The first week of session has concluded, and what a busy week it has been. In this newsletter, I provide an update on my legislation and share engagements from this past week. Thank you for taking the time to read this newsletter and for staying informed.
#22Blue: Aaron Rouse Joins the Senate of Virginia On Wednesday, Aaron Rouse was officially sworn in as a member of the Virginia Senate, becoming the twenty-second member of the Senate Democratic Caucus. We are delighted to welcome Senator Rouse to the Chamber, and I look forward to working with him as we defend the progress we have made in reproductive rights, economic prosperity, and climate resilience.
Legislation Update In Virginia, odd years are “Short Sessions” for the General Assembly (45 days rather than the 60 days of the longer, budget year Sessions), and so bills are moving quickly through the committee process and onto the Floor of the Senate.
On Wednesday, SB 798 passed the full Senate on a unanimous block vote (38-0). It now heads to the House of Delegates. The bill, a recommendation of the Joint Commission on Health Care (JCHC), replaces the terms “handicap” and “handicapped” in the Code of Virginia with alternative terms such as “disability” and “impairment.” This bill is my first to pass the full Chamber this Session.
Additionally, we have several other legislative updates from this past week to share:
SB 802 was reported out of the Privileges and Elections committee unanimously (15-0) on Tuesday, and now it heads to the Senate Finance committee. This bill authorizes Virginia to join the Interstate Counseling Compact. This legislation permits eligible licensed professional counselors to practice in other Compact member states if they are licensed in at least one member state.
SB 890 establishes the Veterans Teaching Licensure Support Fund and Program. The program awards grants to eligible veterans and service members teaching in a public school in the Commonwealth or pursuing an education career in the Commonwealth to reimburse them for the tuition expenses incurred towards receiving their teacher licensure. The bill was recommended for reporting and will be heard by the full Senate Education and Health Committee next Thursday.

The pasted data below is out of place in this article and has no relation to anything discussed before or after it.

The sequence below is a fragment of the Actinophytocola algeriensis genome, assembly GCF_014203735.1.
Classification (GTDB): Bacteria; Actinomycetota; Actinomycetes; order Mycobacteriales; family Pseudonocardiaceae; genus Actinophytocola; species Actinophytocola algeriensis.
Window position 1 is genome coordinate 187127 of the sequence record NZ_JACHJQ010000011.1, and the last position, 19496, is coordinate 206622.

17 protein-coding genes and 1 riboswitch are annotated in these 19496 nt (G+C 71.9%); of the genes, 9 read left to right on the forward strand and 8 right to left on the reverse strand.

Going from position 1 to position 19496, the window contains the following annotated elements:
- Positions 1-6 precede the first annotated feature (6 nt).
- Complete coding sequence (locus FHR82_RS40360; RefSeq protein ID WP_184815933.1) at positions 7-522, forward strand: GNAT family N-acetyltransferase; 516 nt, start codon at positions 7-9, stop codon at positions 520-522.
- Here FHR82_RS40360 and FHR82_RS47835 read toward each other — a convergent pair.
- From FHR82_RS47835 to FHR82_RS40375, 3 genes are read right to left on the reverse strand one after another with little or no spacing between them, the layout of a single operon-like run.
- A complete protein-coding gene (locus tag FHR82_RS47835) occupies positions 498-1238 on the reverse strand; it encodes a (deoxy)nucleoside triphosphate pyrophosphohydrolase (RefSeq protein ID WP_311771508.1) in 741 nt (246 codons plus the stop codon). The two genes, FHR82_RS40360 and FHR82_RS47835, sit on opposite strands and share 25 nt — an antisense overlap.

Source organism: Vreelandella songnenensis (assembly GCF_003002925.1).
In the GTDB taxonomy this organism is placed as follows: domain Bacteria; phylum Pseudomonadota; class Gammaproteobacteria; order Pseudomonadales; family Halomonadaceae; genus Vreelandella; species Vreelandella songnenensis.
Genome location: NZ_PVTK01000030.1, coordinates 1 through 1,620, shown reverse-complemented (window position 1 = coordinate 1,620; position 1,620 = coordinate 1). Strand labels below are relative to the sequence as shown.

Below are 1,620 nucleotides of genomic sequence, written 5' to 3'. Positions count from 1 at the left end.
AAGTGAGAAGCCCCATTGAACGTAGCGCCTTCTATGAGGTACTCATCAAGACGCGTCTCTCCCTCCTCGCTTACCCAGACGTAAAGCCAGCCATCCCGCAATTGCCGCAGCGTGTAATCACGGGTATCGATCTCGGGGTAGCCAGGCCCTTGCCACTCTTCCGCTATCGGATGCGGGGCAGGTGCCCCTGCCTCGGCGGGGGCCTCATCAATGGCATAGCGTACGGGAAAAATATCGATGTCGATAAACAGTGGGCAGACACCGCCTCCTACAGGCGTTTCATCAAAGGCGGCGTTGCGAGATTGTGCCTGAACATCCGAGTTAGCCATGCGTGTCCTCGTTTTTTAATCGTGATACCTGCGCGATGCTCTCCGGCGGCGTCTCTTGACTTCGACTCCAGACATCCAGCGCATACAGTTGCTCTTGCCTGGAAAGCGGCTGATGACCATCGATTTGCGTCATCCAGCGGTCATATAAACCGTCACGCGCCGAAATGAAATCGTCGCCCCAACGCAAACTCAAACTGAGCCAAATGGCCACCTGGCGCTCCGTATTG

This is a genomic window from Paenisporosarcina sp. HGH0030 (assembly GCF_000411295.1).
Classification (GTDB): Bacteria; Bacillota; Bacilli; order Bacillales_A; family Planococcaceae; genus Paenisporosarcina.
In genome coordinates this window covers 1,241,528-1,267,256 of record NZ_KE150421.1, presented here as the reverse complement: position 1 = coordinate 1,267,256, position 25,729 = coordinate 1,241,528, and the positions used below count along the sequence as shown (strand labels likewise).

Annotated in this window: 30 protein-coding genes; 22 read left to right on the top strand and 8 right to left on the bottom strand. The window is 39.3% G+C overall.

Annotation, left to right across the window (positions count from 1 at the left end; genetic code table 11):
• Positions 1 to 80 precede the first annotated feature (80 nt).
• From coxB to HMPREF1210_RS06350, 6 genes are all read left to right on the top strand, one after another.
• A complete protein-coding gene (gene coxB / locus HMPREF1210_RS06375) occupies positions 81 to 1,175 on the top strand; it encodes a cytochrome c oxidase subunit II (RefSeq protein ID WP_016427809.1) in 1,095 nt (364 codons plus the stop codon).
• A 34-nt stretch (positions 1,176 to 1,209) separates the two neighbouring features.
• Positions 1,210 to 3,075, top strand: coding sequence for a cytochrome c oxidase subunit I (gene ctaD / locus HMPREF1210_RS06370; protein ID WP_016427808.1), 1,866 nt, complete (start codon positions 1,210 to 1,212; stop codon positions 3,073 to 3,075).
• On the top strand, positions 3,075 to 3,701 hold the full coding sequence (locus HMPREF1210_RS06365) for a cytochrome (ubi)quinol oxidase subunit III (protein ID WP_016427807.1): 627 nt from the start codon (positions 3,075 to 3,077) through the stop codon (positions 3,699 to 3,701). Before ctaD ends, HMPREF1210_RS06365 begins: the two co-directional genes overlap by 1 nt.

SB 929 reduces the maximum term of confinement for a Class 1 misdemeanor from 12 months to 364 days. This legislation will place Virginia in better alignment with federal regulations that trigger automatic deportation for permanent residents and visa holders for simple misdemeanors. The bill passed out of the Senate Judiciary Committee 8-6 and now goes to the Senate Floor.
SB 935 instructs the Department of Education to create a comprehensive website and online portal dedicated to teacher licensure applications and endorsement requirements. The bill was recommended for reporting and will be heard by the full Senate Education and Health Committee next Thursday.
SB 936 directs the Department of Emergency Management to develop an extreme heat emergency response plan. This bill passed the Senate General Laws and Technology committee on a 10-3-1 vote, and has been referred to the Finance and Appropriations Committee.
SB 941 changes refund requirements for a security deposit if a renter is present for their walkout inspection. The bill was heard in the Senate General Laws and Technology Committee and was passed by for the week so that stakeholders could reach an agreement on language.
SB 1005 was debated in the Health Professions subcommittee last Friday and reported to the Education and Health committee. It passed out of the full committee on a 13-0-1 vote and will be heading to the Senate Floor for a vote in the coming days. Stakeholders are still continuing to work on details and will hopefully resolve some remaining concerns soon. This bill enables licensed physical therapists to provide direct patient care.